Fault-proneness Prediction Based on Analysis of Human Aspects in Software Developing Process




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Nowadays, Quality Assurance and debugging defective software is becoming gradually costly and time-consuming. As a result, applying techniques such as fault-proneness prediction can help in this regard in large scale software system development. The specific fault-proneness prediction usually starts with software metrics, which are introduced to quantify and evaluated different aspects of attributes in software processes and productions. Once we have software metrics as indicators, a fault-proneness prediction model can be built using statistics or machine learning methods. However, since software programs are pure cognitive products of human developers; the flaws in it are caused by erroneous behaviors of human involved. Therefore, we feel the importance of introducing quantitative analysis on the human factors to enhance fault-proneness prediction. With that in mind, we come up with two approaches to achieve more precise prediction: firstly, separating the consistent characteristics of human individuals and evaluate their future and classifying certain working activities, and secondly, interaction during development process that could affect the performance of developers. For the first approach, we proposed a new metric based on historical activities: the Developer Risk Score, which is a performance indicator for the developers’ history of making mistakes during their working period on related software projects. Different from previous approaches, the Developer Risk Score further takes software complexity and the severity of bug into account when evaluating the performance of a developer. Our approach proved that for a software module that more high-risk developers involved more tend to be faultprone, and it is more efficient than other approaches when predicting such fault in software modules. For the second approach, we considered a software network with human aspects. Software network is a graphical model that constructed by several elements in modern software systems to symbolize the patterns of activities between them. To integrate human aspects into the model, we proposed the Composite Developer-Module Network. The network combines developers’ network and software modules’ network. By using network structure categorization comparation on the sub-structures within the network, deeper and indirect dependencies between developers and software modules can be included. Our evaluation proved that the more complex sub-structures of software network, that is, more developers or more function calls include in the sub-structures, can be more correlated to possible bug introduction.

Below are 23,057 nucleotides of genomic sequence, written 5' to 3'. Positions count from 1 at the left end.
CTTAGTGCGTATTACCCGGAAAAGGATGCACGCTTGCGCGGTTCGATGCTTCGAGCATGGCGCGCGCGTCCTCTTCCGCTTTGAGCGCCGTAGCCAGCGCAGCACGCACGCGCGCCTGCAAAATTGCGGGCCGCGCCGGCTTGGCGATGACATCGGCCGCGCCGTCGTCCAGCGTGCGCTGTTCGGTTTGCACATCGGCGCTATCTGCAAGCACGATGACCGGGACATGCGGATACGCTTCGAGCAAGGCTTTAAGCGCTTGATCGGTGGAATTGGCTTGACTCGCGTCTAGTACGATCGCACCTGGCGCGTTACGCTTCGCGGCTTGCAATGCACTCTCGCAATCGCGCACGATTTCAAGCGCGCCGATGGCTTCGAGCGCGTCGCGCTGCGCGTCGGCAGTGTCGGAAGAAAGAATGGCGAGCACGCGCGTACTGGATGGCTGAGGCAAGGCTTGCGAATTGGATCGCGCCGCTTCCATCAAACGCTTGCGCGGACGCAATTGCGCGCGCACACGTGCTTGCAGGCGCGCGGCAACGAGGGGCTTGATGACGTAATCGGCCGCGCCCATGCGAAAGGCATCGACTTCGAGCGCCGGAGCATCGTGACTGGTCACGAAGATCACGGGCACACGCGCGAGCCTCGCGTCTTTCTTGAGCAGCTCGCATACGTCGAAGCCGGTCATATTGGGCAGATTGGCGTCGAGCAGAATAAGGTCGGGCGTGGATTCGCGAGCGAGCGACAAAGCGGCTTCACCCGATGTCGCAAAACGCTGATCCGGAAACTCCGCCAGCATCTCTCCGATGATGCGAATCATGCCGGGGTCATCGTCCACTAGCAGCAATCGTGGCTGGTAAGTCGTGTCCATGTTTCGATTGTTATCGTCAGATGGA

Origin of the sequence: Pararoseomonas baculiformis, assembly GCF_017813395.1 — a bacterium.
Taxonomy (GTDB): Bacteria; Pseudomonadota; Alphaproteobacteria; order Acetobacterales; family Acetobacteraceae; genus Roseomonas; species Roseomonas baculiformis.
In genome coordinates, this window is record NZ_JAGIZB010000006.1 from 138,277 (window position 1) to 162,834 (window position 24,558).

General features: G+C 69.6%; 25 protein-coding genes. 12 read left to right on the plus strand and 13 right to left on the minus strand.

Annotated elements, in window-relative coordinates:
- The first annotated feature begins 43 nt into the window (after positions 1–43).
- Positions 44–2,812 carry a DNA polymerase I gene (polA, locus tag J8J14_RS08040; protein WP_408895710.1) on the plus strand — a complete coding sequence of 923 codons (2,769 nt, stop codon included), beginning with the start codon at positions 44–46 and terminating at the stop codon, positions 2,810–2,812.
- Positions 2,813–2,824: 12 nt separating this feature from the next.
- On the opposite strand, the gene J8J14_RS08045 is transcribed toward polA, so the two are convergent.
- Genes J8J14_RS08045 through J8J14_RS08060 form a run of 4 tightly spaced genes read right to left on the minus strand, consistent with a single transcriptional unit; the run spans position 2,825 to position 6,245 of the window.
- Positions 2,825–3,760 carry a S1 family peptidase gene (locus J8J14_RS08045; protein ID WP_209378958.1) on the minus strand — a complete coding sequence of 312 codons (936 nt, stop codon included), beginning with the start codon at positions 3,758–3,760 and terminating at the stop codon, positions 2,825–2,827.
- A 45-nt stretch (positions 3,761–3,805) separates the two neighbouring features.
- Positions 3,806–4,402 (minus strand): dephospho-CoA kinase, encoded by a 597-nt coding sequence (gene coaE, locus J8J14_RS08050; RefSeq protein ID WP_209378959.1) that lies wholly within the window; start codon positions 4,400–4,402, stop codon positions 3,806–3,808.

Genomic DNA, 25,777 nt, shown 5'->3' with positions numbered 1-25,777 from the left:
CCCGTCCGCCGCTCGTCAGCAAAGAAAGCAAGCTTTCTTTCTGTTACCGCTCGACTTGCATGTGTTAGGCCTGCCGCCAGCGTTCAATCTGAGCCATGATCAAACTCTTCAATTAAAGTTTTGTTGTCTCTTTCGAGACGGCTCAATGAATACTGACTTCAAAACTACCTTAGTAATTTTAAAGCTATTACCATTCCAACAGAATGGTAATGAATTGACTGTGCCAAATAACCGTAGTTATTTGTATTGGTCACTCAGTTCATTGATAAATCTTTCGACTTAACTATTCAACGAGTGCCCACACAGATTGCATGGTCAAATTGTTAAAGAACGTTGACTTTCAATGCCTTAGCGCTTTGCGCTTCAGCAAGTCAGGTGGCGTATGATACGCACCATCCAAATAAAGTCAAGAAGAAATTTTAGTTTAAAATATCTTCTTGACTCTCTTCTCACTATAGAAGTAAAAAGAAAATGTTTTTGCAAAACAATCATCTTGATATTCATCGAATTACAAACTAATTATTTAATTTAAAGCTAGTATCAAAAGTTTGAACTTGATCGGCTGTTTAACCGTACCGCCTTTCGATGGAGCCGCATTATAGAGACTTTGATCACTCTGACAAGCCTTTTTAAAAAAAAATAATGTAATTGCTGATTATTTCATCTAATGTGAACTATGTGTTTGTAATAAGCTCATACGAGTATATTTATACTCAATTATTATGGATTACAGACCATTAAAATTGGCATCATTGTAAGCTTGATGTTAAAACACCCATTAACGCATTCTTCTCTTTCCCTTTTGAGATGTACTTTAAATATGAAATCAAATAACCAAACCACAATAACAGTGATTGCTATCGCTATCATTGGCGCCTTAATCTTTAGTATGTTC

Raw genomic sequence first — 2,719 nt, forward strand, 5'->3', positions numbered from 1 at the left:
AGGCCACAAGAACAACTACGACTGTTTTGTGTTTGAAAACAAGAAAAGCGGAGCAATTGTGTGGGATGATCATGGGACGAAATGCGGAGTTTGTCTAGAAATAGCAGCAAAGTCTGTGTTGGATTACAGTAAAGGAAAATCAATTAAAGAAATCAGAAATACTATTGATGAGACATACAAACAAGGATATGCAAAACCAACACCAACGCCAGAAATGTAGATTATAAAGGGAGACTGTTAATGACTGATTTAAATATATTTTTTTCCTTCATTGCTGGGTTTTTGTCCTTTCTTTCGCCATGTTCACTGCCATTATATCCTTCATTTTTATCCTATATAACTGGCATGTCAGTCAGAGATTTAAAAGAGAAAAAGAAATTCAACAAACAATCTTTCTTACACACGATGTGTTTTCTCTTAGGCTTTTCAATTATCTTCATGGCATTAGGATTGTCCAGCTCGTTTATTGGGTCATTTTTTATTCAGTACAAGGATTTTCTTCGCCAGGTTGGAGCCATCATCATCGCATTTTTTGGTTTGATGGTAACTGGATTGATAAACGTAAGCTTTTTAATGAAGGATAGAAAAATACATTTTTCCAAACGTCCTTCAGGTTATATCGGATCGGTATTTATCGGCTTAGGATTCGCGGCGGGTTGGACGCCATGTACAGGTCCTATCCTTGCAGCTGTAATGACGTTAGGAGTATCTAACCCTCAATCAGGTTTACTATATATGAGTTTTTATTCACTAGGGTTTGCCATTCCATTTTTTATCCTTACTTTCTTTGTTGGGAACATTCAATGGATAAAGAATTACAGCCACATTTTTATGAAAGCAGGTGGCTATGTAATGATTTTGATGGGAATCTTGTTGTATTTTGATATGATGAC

Computer Science